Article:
I do not blame the foster family – life happens, situations lean themselves to not being a good match, often trauma is so intense that it does not create a safe situation, and after all, we are all just human.  Sometimes, foster families have to let go of children they are attached to.

I watched the foster-mother wipe away tears from behind her sunglasses, and made a mental note to check on her after the weekend.  I listened to the case worker cry in the lonely confines of the bathroom, and then checked on her after she planted herself at her desk.

During all of this, my mind escaped back to when I was a new soldier in the awfully disgusting, seemingly inhumane, and never-ending war of child abuse.

My first “case” was a six-year-old girl with brown eyes, blonde hair, tomboyish temperament, and an infinity to act older than her age.

I received her file, which happened to be a very thick binder, on my desk the very first week I started my job.  “Here’s your first case.  She’s disrupting from her adoptive home”, my supervisor said.  “You need to find her another foster home that might be interested in adopting.”

In situations like this, case workers are left to scramble and search for a new family to be found.  I remember calling county offices asking…essentially pleading for a new foster family for the little girl to whom I had not even met.

Shortly after my frantic calls, I drove to her foster home..the one that promised forever…introduced myself to her…stacked her belongings in my truck…buckled her in…and drove her to the next foster family.

I literally remember every moment of this experience.  I can see the pictures on the walls of the family who gave her up, and I remember the awkwardly silent ride to her next home.

I also remember reading her file, and the many others that crossed my desk through the years.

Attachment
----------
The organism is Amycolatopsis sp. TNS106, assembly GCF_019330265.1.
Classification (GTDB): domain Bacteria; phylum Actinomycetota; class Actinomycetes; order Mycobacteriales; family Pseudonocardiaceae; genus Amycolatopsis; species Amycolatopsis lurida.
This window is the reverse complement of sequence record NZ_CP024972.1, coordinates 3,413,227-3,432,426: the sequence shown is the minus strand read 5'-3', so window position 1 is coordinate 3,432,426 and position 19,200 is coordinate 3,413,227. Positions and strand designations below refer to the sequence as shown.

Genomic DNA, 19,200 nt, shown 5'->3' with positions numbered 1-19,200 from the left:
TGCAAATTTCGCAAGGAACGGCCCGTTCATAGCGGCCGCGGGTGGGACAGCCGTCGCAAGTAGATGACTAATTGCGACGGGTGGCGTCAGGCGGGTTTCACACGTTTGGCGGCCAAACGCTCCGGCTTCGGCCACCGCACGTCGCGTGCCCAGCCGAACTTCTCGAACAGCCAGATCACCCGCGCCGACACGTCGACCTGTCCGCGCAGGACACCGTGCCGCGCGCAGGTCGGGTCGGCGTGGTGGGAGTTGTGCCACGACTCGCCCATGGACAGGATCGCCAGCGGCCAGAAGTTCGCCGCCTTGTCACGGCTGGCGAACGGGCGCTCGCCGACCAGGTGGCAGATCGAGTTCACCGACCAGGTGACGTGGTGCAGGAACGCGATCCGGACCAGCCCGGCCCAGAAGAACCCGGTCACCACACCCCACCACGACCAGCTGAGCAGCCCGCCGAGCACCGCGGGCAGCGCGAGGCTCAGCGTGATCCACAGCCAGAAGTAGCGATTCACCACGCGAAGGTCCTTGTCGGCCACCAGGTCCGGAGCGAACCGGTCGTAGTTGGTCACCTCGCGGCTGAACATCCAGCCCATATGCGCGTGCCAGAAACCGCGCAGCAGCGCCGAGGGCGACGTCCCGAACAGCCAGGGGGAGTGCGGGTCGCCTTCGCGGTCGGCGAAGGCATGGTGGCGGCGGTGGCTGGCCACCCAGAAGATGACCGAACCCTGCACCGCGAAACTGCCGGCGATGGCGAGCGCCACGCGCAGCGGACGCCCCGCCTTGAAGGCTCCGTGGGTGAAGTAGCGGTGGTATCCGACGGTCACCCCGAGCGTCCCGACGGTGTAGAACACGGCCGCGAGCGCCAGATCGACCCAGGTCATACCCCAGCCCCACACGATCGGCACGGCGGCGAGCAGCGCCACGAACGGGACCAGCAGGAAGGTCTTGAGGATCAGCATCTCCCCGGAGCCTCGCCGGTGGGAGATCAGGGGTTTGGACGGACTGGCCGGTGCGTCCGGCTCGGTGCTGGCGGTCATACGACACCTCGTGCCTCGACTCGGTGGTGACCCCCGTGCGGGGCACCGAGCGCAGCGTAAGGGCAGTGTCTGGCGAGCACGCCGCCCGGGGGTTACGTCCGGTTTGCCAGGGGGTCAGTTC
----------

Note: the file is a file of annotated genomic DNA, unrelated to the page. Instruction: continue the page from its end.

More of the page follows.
I recall the initial trauma I felt when learning about the extent of abuse that had occurred in the lives of the children who had just started their own walk in the world.

I got angry.  I cried.  I wondered where the heck God was while all of this was going on.  I became motivated.  I worked a little harder than I thought I would.  I became passionate about the field that chose me.  I prayed.

The little girl whom I bared the responsibility of finding a family did get adopted by her new family. Even after she became comfortable with her new family, she would run and hide when she saw my white truck pull in the driveway.

I’ve been reading about the impact of child welfare work on social worker’s lives. Poor sleep, stressed relationships, depression, nutritional issues, weight gain, nightmares, and secondary trauma all seem to creep up in the lives of workers in the front lines of child welfare.  And, let’s be honest…social workers do not make a lot of money…at all.

Having been in child welfare as a professional for thirteen years, and a former foster-mother (now mother through adoption), I find myself with the ability to tuck away the painful reality of it all into a corner that I very rarely enter anymore.